The Piercing Truth

This is right from the dictionary and seems to describe Albuquerque, Berry and Schultz. Fascism (f ash ,izem) noun An authoritarian right wing system of government and/or social organization. (in general use) extreme right wing, authoritarian, chauvinistic and/or intolerant views or practices. Fascism tends to include a belief in the supremacy of one group over another, national, ethnic, especially social strata or monetarily; a contempt for democracy, an insistence on obedience to a powerful leader, and a strong demagogic approach. Compliments of one of our Eyes

May 29, 2007

Memorial Day - A Time for Reflection

Memorial Day is a time of reflection (or at least it should be); a time to remember all of those men and women who sacrificed their lives on the altar of liberty. The very people who died so that we could sit here in safety, decked out in our favorite pajamas and tell you what we think. The Internet is the embodiment of free speech and as you navigate through the ether that makes up this cyber world, you'll find all sorts of opinions, facts, and fiction.

For about 7 years now, one of the email threads floating about is one attributed to Scottish history professor Alexander Tyler from about the time of our Constitutional Convention.

“A democracy will continue to exist up until the time that voters discover they can vote themselves generous gifts from the public treasury.”

“From that moment on, the majority always vote for the candidates who promise the most benefits from the public treasury, with the result that every democracy will finally collapse due to loose fiscal policy, which is always followed by a dictatorship.”

“The average age of the world’s greatest civilizations from the beginning of history, has been about 200 years.”

“During those 200 years, those nations always progressed through the following sequence:

1. from bondage to spiritual faith;
2. from spiritual faith to great courage;
3. from courage to liberty;
4. from liberty to abundance;
5. from abundance to complacency;
6. from complacency to apathy;
7. from apathy to dependence;
8. From dependence back into bondage"
Being ever curious we crawled around the web to see if this 18th century quote could be verified. We found it on Blogs (here and here) and we found it on at least a couple of websites (here and here). Some sites happily attribute the quote to the 18th century scholar others dismiss it as being unlikely. Our visit to revealed that the attribution is "very likely fictitious."

Our reaction... so what? The analysis attributed to Tyler seems to make sense even if it was invented by some other blogger and simply attributed to him in an effort to make it more credible.

We see the erosion of liberty every day here in Albuquerque. From H.E.A.R.T. ordinances to cell phone bans, from red light Scam-eras to "affordable housing" programs, the citizens of our fair city are becoming more dependent on government to solve their problems no matter how small; and dependence is a form of empowerment for those on which you depend.

A few months back during the cell phone debate, we remember Councilor Winter bringing up loss of freedom as a reason not to impose the ban. Councilor Benton scoffed at the idea that somehow driving and talking on a cell phone was an issue of freedom. On the contrary, every issue that comes before the council is an issue of freedom. When legislation steps beyond the bounds of the basic functions of government, or creates dependence in the citizenry, they have made us all just a little bit less free.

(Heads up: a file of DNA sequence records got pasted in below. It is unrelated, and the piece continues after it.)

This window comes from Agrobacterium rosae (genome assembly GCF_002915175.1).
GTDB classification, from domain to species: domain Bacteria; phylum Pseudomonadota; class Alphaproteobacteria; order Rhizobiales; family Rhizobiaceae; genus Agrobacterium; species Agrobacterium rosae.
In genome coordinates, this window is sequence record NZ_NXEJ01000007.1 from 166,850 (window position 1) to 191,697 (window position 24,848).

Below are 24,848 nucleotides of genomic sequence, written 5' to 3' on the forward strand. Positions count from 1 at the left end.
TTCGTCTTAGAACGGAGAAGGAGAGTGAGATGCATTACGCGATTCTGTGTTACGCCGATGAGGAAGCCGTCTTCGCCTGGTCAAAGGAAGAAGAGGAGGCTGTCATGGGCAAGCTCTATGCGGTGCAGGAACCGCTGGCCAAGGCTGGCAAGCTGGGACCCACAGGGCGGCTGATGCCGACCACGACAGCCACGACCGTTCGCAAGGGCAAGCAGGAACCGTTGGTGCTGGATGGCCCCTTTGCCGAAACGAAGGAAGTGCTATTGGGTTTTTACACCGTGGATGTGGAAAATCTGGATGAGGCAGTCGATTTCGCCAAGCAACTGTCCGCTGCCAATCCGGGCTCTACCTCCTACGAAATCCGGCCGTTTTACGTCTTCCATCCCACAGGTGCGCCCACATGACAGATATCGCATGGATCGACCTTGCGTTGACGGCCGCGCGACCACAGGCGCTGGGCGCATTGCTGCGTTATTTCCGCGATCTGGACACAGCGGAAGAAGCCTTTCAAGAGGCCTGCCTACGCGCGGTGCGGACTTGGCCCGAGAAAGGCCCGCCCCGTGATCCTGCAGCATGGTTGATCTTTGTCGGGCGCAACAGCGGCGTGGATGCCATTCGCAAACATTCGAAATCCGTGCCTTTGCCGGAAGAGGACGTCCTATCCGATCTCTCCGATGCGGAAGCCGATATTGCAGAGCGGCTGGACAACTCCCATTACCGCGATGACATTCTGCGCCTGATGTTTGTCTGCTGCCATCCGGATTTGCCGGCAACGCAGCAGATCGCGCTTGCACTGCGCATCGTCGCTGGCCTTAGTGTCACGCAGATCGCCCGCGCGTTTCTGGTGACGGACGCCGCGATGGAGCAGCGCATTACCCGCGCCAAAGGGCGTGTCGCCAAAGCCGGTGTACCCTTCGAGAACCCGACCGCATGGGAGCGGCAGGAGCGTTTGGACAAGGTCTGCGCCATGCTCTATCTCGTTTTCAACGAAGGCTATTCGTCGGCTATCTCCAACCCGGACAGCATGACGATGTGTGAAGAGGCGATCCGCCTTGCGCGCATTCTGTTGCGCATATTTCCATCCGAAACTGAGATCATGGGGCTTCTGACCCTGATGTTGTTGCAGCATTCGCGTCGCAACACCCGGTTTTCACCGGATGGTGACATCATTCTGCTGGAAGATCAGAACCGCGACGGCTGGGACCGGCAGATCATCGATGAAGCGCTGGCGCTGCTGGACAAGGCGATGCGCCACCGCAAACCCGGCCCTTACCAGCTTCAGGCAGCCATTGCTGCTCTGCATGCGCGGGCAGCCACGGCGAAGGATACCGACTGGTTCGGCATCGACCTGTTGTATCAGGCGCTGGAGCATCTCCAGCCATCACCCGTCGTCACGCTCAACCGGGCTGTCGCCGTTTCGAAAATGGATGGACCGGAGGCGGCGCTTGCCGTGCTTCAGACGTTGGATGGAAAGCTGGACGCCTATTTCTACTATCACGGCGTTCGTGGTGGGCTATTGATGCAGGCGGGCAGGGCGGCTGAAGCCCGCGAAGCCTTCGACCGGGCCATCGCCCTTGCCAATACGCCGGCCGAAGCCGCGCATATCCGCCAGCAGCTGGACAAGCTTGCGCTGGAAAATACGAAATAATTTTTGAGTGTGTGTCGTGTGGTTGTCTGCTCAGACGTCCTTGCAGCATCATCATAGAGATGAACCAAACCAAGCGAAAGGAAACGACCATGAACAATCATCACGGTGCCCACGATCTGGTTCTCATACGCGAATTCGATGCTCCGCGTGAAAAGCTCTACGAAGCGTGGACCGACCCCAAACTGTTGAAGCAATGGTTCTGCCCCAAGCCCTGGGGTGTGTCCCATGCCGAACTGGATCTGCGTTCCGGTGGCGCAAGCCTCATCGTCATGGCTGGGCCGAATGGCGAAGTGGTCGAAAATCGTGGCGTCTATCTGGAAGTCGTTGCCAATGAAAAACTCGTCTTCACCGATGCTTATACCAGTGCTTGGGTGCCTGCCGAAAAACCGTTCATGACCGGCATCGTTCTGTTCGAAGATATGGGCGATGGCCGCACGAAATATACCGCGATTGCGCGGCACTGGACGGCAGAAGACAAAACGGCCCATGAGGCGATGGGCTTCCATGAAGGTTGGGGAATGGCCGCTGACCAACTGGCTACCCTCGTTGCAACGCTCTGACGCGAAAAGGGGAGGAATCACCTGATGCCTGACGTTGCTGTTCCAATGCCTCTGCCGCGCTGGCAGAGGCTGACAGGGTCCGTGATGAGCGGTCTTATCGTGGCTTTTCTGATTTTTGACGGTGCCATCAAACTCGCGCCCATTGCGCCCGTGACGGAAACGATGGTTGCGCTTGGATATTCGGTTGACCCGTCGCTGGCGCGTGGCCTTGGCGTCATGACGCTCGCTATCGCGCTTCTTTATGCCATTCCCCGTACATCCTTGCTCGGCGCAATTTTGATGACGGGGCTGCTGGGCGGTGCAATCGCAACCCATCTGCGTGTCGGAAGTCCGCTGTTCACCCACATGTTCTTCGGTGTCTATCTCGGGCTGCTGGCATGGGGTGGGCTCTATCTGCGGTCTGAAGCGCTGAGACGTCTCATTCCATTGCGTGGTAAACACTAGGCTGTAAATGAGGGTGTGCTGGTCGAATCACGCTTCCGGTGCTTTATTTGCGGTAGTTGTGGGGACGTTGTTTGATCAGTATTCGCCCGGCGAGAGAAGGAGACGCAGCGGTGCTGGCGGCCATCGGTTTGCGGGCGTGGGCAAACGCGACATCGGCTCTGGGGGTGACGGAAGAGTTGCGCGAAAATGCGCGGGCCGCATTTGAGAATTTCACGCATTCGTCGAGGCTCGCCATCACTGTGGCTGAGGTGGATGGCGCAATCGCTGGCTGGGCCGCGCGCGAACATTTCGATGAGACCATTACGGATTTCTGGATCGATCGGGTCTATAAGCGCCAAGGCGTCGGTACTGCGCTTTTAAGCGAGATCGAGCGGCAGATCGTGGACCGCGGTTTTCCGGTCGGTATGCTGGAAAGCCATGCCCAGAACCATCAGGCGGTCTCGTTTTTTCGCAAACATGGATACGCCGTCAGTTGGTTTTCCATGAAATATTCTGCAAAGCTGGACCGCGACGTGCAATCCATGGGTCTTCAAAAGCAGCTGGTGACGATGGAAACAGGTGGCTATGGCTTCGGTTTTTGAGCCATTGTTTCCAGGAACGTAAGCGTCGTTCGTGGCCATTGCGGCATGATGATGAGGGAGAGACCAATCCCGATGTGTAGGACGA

Take a close look at the steps into bondage that Tyler (we're going to go ahead and give him the credit since there's no proof to the contrary) describes. Apply it to what you see coming out of city hall... where would you place Albuquerque? We'd argue that over the last 15 years Albuquerque has rapidly gone from number 4 to number 6 or 7.

Memorial Day is over along with its accompanying backyard BBQs, but perhaps there's still a little time for reflection. We need to remember that these fallen hero's died for freedom, not for dependence and bondage. We need to make sure that we don't fall into dependence and bondage by supporting policies that promote personal responsibility and smaller, less intrusive government. Otherwise Memorial Day will become a day to mourn the loss of the very freedoms that our country's hero's died for.


Anonymous said...

Agreed. It is a time for reflection. How do you suggest the "appropriate" reflection is given? Many folks see the ability to go out with family as a celebration of life and liberty.

Personally, we take time to clean the graves of our family members in the morning (many of whom were service members). Then in the afternoon we get together and BAR-B-QUE or take in a movie or whatever. Is that okay?

You seem to suggest that all day long everyone should be very gloomy and hang their heads and cry. I am a veteran. Although I have deployed to Iraq in both conflicts I do not recognize those missions as "Fighting for our Freedoms over here", but if there were a war that was fought during my Army career that I was deployed in and I happened to parish I would have wanted my family/friends/those I don't know just to enjoy their time alive... not in any specific way and not with any one person out there trying to tell everyone else what they should be doing to "properly" recognize the day.

Anonymous said...

Memorial day back home is church in the morning, the graveyard is visited, flowers are laid, on all the graves, not just military, and then yes, a bbq or potluck in the church.
Small town USA, you gotta love it.
Those are the places your heroes were made.

Anonymous said...

Yep...gotta love it. Gotta love them heroes! Thank you all for all you do so that we all can sit here in relative peace and speak our minds whether anybody else agrees with what we have to say or not.